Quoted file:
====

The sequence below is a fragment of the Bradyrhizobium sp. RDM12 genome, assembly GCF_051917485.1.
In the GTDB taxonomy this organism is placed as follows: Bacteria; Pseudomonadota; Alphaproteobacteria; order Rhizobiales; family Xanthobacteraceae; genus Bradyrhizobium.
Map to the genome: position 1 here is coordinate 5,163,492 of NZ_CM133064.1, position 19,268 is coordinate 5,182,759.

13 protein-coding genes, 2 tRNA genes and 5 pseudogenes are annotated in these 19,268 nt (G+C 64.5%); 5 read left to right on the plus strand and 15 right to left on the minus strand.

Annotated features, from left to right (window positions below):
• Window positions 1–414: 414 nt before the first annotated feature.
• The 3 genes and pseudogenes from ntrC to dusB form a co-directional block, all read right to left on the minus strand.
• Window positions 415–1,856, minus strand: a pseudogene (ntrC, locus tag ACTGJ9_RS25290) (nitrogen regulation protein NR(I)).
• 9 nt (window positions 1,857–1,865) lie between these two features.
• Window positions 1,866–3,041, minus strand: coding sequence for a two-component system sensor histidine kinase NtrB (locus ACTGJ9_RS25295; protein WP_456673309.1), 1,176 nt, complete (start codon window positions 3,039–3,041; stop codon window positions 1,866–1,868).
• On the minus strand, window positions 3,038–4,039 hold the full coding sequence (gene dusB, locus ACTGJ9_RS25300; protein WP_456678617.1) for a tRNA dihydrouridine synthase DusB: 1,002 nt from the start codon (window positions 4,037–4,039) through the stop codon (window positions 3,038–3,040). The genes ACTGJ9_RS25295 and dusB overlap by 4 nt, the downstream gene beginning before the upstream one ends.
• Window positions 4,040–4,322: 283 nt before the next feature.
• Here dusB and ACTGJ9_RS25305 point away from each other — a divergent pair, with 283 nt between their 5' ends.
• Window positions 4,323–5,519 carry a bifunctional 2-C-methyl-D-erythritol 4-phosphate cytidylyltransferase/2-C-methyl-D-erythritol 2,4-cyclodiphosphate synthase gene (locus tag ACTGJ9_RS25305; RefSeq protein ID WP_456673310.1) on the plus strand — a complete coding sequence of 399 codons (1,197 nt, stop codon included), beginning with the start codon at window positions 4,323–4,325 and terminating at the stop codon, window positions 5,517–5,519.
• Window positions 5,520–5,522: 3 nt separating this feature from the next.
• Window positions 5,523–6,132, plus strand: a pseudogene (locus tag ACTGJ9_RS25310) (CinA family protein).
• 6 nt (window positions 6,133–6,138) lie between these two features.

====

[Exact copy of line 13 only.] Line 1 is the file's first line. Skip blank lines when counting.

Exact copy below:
• Here dusB and ACTGJ9_RS25305 point away from each other — a divergent pair, with 283 nt between their 5' ends.